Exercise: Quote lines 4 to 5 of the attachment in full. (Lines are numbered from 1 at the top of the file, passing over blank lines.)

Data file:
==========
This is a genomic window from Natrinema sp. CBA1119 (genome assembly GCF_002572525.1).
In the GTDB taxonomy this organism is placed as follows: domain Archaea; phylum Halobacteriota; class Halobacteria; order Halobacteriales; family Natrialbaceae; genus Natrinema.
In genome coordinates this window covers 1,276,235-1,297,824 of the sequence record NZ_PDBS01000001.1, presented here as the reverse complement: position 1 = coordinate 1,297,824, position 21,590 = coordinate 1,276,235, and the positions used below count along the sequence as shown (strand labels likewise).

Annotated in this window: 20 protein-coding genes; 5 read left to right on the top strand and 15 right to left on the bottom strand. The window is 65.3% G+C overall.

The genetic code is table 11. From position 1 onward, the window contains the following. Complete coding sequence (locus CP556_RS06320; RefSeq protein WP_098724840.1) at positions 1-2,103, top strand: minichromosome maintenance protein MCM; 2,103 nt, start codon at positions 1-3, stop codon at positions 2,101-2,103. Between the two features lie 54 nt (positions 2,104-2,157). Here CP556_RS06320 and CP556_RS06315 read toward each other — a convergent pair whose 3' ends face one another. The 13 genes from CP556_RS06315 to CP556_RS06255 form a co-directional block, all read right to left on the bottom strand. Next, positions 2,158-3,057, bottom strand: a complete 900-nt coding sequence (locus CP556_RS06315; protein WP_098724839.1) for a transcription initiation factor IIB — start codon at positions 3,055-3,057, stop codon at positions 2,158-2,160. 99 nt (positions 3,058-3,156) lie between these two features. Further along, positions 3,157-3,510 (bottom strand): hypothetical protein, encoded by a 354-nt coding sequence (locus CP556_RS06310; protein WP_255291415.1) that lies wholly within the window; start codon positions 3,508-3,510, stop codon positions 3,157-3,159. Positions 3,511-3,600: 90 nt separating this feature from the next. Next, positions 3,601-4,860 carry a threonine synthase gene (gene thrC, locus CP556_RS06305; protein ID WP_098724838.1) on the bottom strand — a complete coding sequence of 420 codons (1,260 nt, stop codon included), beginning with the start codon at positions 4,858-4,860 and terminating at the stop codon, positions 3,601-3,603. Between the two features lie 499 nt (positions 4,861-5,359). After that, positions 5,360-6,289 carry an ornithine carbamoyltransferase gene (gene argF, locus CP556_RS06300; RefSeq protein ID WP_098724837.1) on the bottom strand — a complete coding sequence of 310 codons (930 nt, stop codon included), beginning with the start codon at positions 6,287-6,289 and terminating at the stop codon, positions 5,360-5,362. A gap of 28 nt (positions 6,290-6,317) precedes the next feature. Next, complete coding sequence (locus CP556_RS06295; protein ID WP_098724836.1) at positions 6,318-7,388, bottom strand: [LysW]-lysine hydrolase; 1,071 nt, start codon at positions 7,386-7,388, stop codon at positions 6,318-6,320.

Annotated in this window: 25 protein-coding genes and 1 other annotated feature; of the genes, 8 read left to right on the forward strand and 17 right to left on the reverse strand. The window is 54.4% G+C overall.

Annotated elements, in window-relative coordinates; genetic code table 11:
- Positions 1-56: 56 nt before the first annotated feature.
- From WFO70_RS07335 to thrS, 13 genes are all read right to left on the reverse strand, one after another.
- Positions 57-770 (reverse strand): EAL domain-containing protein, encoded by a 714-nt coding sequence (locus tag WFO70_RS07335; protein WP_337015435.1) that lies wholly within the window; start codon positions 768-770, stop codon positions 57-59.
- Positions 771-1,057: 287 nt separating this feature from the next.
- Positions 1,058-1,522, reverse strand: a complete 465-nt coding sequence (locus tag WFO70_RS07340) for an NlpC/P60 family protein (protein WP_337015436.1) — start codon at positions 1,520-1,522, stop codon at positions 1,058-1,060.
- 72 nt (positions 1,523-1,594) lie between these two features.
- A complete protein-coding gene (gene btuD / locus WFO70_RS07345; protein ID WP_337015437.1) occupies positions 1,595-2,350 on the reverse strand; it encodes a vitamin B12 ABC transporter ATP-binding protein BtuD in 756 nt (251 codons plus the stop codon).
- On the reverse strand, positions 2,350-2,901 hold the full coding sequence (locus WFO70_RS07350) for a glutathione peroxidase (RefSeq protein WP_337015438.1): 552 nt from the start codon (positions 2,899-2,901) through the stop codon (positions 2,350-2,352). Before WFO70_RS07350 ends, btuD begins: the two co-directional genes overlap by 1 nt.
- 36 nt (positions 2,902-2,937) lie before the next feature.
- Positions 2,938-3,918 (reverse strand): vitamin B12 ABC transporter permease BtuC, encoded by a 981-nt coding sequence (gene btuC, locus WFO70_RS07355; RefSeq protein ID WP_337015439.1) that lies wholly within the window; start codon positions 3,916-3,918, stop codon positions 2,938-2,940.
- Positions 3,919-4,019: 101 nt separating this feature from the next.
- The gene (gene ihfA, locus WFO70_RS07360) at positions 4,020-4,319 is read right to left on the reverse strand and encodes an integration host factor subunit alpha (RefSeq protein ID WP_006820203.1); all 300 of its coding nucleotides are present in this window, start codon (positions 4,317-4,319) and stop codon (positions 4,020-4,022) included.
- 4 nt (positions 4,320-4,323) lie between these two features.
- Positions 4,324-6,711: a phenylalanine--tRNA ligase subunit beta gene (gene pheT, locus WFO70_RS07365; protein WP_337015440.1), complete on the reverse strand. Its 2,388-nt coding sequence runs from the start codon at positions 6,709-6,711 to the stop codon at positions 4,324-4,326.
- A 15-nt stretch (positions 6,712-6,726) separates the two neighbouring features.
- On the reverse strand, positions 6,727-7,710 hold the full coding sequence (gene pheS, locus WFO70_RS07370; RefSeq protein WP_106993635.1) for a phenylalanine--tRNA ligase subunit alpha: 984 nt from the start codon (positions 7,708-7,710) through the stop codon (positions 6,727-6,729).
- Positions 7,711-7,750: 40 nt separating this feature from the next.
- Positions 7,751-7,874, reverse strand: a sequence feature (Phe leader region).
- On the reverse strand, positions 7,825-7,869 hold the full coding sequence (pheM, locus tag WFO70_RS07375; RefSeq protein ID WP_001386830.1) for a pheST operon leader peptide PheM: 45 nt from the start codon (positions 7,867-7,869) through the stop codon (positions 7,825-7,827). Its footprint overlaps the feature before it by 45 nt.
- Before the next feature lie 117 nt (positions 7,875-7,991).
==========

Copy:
Annotated in this window: 20 protein-coding genes; 5 read left to right on the top strand and 15 right to left on the bottom strand. The window is 65.3% G+C overall.

The genetic code is table 11. From position 1 onward, the window contains the following. Complete coding sequence (locus CP556_RS06320; RefSeq protein WP_098724840.1) at positions 1-2,103, top strand: minichromosome maintenance protein MCM; 2,103 nt, start codon at positions 1-3, stop codon at positions 2,101-2,103. Between the two features lie 54 nt (positions 2,104-2,157). Here CP556_RS06320 and CP556_RS06315 read toward each other — a convergent pair whose 3' ends face one another. The 13 genes from CP556_RS06315 to CP556_RS06255 form a co-directional block, all read right to left on the bottom strand. Next, positions 2,158-3,057, bottom strand: a complete 900-nt coding sequence (locus CP556_RS06315; protein WP_098724839.1) for a transcription initiation factor IIB — start codon at positions 3,055-3,057, stop codon at positions 2,158-2,160. 99 nt (positions 3,058-3,156) lie between these two features. Further along, positions 3,157-3,510 (bottom strand): hypothetical protein, encoded by a 354-nt coding sequence (locus CP556_RS06310; protein WP_255291415.1) that lies wholly within the window; start codon positions 3,508-3,510, stop codon positions 3,157-3,159. Positions 3,511-3,600: 90 nt separating this feature from the next. Next, positions 3,601-4,860 carry a threonine synthase gene (gene thrC, locus CP556_RS06305; protein ID WP_098724838.1) on the bottom strand — a complete coding sequence of 420 codons (1,260 nt, stop codon included), beginning with the start codon at positions 4,858-4,860 and terminating at the stop codon, positions 3,601-3,603. Between the two features lie 499 nt (positions 4,861-5,359). After that, positions 5,360-6,289 carry an ornithine carbamoyltransferase gene (gene argF, locus CP556_RS06300; RefSeq protein ID WP_098724837.1) on the bottom strand — a complete coding sequence of 310 codons (930 nt, stop codon included), beginning with the start codon at positions 6,287-6,289 and terminating at the stop codon, positions 5,360-5,362. A gap of 28 nt (positions 6,290-6,317) precedes the next feature. Next, complete coding sequence (locus CP556_RS06295; protein ID WP_098724836.1) at positions 6,318-7,388, bottom strand: [LysW]-lysine hydrolase; 1,071 nt, start codon at positions 7,386-7,388, stop codon at positions 6,318-6,320.